The researchers educated the participants about FODMAPs, which are known triggers of gut symptoms similar to those experienced by people with celiac disease. (FODMAP stands for Fermentable, Oligo-, Di-, Monosaccharides, and Polyols, which are short-chain carbohydrates that are poorly absorbed in the gut.) After an initial one-week period where the participants continued their usual gluten-free diet, all of the subjects were supplied with a low-FODMAP diet for two weeks. Each participant was then randomly assigned to receive one of three supplements for a week: a high-gluten supplement, a low-gluten supplement, or a placebo, all of which contained the same amount of proteins. After one week on one type of supplement, the subject switched back to the basic FODMAP diet for two weeks. This was repeated three times until all of the participants had spent one week on all three of the diets.
The subjects kept careful daily records of their levels of fatigue and any intestinal trouble they might have. They were also subjected to regular blood tests for markers of gluten antibodies, and they supplied fecal samples for testing as well.
For the second study - the rechallenge study - 22 of the original repeated the study with the test diets lasting only 3 days each, with a one-week period between each 3-day test. Again they kept careful fatigue and symptom diaries and followed a gluten-free FODMAP diet other than the supplements provided by the researchers, but their blood and stool was not tested. For this study the researchers took the additional step of restricting dairy products and other food additives suspected of triggering similar symptoms.
If the participants truly were sensitive to wheat gluten in a manner depending on the dose (as is the contention of those supporting the existence of NCGS), one would expect that they would experience more intestinal symptoms when they were receiving the high-gluten supplement, somewhat fewer symptoms with the low-gluten supplement, and no additional symptoms on the placebo.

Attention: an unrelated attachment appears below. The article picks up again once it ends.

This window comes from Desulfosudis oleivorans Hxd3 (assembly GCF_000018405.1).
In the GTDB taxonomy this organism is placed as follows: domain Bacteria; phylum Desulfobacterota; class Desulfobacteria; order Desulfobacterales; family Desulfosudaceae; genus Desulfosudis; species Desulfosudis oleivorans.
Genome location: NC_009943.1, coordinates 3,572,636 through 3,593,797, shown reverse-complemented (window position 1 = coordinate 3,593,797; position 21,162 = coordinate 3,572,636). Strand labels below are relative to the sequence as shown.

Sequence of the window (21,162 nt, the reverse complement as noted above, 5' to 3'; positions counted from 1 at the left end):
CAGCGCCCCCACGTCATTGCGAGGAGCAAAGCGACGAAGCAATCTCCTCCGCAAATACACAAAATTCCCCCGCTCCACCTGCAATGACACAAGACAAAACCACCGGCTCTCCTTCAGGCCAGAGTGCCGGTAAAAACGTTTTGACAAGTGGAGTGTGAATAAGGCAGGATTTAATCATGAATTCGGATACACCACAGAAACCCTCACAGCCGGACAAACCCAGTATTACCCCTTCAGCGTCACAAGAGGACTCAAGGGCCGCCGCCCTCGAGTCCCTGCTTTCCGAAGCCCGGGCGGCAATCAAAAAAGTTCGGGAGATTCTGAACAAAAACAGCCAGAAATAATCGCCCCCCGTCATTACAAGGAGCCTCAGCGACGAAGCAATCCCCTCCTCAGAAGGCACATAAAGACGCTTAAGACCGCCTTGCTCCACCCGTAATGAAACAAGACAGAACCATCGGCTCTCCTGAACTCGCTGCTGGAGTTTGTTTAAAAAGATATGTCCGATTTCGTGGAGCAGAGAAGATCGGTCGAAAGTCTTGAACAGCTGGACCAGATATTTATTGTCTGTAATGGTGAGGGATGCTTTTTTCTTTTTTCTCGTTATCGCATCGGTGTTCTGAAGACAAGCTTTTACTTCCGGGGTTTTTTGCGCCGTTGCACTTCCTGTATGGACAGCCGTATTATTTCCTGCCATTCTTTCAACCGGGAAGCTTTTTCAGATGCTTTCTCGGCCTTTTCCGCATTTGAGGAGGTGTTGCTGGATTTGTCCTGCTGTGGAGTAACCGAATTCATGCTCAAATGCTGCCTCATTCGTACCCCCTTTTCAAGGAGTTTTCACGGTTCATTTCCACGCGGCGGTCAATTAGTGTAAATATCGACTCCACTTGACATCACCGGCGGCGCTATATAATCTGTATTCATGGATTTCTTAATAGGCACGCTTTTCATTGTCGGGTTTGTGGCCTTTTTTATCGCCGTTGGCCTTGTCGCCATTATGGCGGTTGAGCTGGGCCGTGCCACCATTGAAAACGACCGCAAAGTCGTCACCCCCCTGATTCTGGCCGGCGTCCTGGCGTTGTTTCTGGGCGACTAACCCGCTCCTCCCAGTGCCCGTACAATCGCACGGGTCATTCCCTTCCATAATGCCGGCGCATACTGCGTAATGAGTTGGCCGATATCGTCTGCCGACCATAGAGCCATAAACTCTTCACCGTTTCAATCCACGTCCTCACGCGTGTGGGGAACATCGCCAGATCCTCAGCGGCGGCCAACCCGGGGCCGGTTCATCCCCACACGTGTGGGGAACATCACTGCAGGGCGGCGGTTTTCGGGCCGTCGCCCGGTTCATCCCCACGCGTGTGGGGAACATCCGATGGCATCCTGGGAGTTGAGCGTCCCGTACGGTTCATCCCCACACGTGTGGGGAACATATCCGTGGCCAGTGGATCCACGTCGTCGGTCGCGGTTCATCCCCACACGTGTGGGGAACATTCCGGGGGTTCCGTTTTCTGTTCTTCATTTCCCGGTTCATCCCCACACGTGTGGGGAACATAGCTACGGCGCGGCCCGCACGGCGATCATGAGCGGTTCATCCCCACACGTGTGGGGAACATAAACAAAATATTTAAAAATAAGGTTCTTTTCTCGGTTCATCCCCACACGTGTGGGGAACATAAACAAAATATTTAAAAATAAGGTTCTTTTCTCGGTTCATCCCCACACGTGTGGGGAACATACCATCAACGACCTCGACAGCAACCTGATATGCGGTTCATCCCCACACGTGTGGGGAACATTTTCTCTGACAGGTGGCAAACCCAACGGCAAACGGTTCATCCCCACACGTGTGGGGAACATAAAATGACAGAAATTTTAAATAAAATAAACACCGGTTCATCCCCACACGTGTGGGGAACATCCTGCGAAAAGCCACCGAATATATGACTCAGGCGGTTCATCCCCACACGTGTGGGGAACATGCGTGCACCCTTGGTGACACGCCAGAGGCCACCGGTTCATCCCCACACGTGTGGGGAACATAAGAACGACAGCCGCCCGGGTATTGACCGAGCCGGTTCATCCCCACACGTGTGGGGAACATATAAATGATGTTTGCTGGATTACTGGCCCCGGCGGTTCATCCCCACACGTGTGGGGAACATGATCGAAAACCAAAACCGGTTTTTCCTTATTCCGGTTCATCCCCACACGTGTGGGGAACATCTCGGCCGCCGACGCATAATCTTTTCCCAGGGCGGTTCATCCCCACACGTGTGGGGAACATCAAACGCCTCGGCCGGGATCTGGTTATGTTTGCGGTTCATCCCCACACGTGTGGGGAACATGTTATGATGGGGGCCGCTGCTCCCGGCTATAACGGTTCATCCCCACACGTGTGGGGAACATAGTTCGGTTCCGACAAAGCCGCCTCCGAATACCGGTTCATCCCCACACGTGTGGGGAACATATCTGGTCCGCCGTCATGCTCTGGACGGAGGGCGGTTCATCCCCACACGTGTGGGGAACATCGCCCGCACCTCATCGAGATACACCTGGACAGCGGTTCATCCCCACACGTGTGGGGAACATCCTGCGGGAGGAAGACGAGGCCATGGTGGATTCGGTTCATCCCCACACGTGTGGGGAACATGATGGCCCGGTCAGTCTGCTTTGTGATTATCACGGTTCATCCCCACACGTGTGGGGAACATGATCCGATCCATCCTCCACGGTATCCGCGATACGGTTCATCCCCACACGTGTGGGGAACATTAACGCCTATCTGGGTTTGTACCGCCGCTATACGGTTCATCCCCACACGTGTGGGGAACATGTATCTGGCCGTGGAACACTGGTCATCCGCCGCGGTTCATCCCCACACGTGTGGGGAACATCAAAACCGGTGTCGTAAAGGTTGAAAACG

They did not. In the first study all of the participants experienced improvement in their symptoms in the second week of the initial FODMAP diet period. Then, regardless of which diet they were on, their overall symptoms and pain worsened during the third week of each diet. Bloating and tiredness, the researchers reported, actually worsened only during the low-gluten and placebo diet periods.
The rechallenge trial fared about the same: symptoms worsened about the same amount during the three-day diet periods regardless of what supplement the participants received. One would also expect that the same participants would experience similar symptoms each time they were presented with one of the levels of supplementation, but they did not.The researchers were unable to correlate the participant's change in symptoms with any other variable combination they considered, from age and Body Mass Index to how long they had been on a Gluten-Free Diet prior to the studies or even their gene marker type.
The researchers concluded that there was "no evidence of specific or dose-dependent effects of gluten on patients with NCGS placed on a low FODMAP diet."
If you are experiencing abdominal symptoms and consider yourself to have NCGS, consult with your physician about trying a low FODMAP diet instead. Here are resources from the original researchers into FODMAPs.
First posted: August 13, 2014